I.A.5.a. My other handwritten note on p.116 from that same day: "what does 'a single address space' have to do with it? An interface IS-A Object, and is going to end up being instantiated SOMEWHERE. If it happens to be a PersistentObject, it will have all the internals OF a PersistentObject, and if it happens to be a Thing1 or Thing2 it will have all the internals associated with THAT... So I don't see the problem...?"

    Just because something derives from something else does not mean that they have to be implemented in the same address space. For example, you can have Slice interfaces Base and Derived and implement Base objects in one server, and Derived objects in another server, no problem. But, if the implementation of Derived wants to reuse the implementation of its Base part, then either Base and Derived live in the same address space and share implementation state, or Derived must simulate inheritance with delegation: the implementation of Derived in that case has a has-a relationship with a Base instance to which it delegates the base functionality.
    (Remember, all of this springs from merely the second two-thirds of one page; imagine what the experience of reading the foregoing forty pages has been like...)

    Well, I did the best job I could trying to get my idea across. And, yes, these topics are complex and raise a lot of questions (not all of which I could possibly have answers to).
    Now on to page 117.

    I.A.6.a. (About two-thirds of the way down the page...) "... you cannot pass a persistent object to something that expects a non-persistent object, even if the receiver of the object does not care about the persistence aspects...". My handwritten comment here is simply, "Why not?" I.e., once again I fail to follow the logic. (I'm on the verge of understanding this, in that it seems to be a consequence of "strong typing" in C++. Frankly, though, this is an area in which I have always been somewhat frustrated with C++ (and the last several decades' worth of "improvements" to C): "strong typing."

    To return to the CORBA example, the way to make something transactional was to derive from TransactionalObject. CORBA has a naming service, which defines an interface of type NamingContext. Now, it's reasonable to want both transactional and non-transactional implementations of the naming service: for some applications, transactions might be essential whereas, for others, they might be too expensive and not needed.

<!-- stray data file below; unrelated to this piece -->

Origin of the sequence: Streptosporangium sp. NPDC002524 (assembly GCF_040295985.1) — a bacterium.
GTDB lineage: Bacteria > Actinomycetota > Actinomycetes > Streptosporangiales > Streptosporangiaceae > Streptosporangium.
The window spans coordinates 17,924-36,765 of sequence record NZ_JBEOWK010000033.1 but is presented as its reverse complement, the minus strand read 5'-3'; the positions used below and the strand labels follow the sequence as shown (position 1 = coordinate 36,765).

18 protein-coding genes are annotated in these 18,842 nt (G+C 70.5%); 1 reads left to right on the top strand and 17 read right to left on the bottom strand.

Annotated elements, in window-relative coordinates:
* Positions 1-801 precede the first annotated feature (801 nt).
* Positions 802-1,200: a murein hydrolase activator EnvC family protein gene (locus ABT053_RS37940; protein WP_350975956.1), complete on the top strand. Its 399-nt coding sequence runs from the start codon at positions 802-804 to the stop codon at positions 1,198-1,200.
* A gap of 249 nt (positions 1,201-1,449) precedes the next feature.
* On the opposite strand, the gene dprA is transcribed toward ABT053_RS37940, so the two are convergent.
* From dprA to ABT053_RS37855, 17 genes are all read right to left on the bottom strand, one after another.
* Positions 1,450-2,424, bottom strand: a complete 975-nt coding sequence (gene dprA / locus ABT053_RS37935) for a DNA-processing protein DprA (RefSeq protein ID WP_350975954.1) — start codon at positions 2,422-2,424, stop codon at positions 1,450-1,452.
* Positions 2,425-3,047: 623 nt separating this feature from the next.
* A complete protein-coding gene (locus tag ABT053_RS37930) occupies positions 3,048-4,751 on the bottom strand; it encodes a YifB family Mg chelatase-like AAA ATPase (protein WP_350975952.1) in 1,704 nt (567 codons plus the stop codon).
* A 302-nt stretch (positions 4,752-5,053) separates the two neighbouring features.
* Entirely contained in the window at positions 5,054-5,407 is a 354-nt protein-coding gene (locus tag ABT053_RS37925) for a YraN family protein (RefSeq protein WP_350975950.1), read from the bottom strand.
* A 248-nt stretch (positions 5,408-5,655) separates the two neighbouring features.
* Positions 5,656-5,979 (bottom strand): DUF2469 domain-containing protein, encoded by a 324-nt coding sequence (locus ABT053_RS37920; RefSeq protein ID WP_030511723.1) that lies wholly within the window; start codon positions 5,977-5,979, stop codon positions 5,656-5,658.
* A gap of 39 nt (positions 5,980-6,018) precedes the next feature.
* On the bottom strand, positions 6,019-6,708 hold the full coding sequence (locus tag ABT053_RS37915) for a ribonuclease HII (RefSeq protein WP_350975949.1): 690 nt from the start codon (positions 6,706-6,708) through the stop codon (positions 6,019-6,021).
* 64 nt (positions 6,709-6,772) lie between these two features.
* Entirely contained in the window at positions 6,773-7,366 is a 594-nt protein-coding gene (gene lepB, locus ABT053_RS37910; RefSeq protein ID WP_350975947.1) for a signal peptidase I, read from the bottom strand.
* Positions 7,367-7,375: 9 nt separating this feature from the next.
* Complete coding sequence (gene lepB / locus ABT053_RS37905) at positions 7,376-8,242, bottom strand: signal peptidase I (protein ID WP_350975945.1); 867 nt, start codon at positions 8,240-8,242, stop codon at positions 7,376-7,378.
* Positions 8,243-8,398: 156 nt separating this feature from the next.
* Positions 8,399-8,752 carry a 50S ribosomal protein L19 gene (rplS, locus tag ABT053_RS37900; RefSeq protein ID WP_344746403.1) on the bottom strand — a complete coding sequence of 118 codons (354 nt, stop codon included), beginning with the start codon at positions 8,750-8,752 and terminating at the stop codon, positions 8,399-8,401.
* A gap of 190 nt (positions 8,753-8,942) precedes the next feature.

Now, suppose I want to pass a object reference for a naming context to some operation:
    interface MyHelper {
        void doSomethingWithNamingContext(in NamingContext c);

    So, we have a formal parameter of type NamingContext. Now, I can pass a non-transactional naming context to this helper, no problem. But I cannot pass a transactional naming context. Why? Because, by deriving from TransactionalObject, the transactional version of the naming context has become a completely different and unrelated type. A transactional naming context is-not-a non-transactional naming context, and a non-transactional naming context is-not-a transactional naming context. The two types are forever unrelated and not exchangable with this "add behavior by inheritance" design: the design splits the type system into incompatible halves, and never the twain shall meet. Clearly, that's a Bad Thing (TM).
    I am forever having to "fight with the compiler" to get it to let me pass, say, an int to a function that takes a const int, or somesuch simple-seeming thing. I avoid the use of const in my code, therefore, because all I've ever seen it "do for me" is get in the way of coding things the way I want them to actually work. But I digress.))

    I would actually recommend against this practice, because it weakens the type system and removes a layer of protection against my own errors. But I digress too ;), and quite famous people (such as Rob Pike) would disagree with me on this point.

    I'll post the remainder of my reply in yet another follow-up.
  • Now we get to the topic that originally impelled me to post here in the first place. "Slice is an interface definition language that has nothing to do with implementation," and subsequent related statements. My general "take" on this is that an interface is the primary determining factor in determining the nature of the implementation: the operations it must provide, the interrelationships among them, and -- by implication, at least, if not explicit specification -- the internal state information that must exist in order for the implementation to "hang together" and function as desired. This being the case, it seems odd to embark on a lengthy text whose theme seems to be that interface definition "has nothing to do with" implementation. I don't find that to be the case at all! I am, apparently, one of those C++ programmers to whom "this ... comes as a surprise." More than a surprise, I'd say it was a complete contradiction of years of Conventional Wisdom.

    It is the job of Slice to define the interfaces of a system. It is the job of the implementation (that is, the code) to provide the semantics of the interfaces and operations. True, the design of the interfaces will typically imply something about the intended implementation (as we saw in case of PersistentObject), but that does not mean that Slice defines implementation. As far as Ice is concerned, all Slice does is define black boxes with buttons that you can push. (The black boxes are Ice objects that have a specific interface type, and the buttons are operations.) Ice also defines type substitutability rules for interfaces, classes, and exceptions. These follow the usual Liskov substitution principle: you can supply a derived thing where a base thing is expected, and no-one will be the wiser. But, beyond that, Ice assumes nothing about implementation, and Slice has no business specifying implementation detail.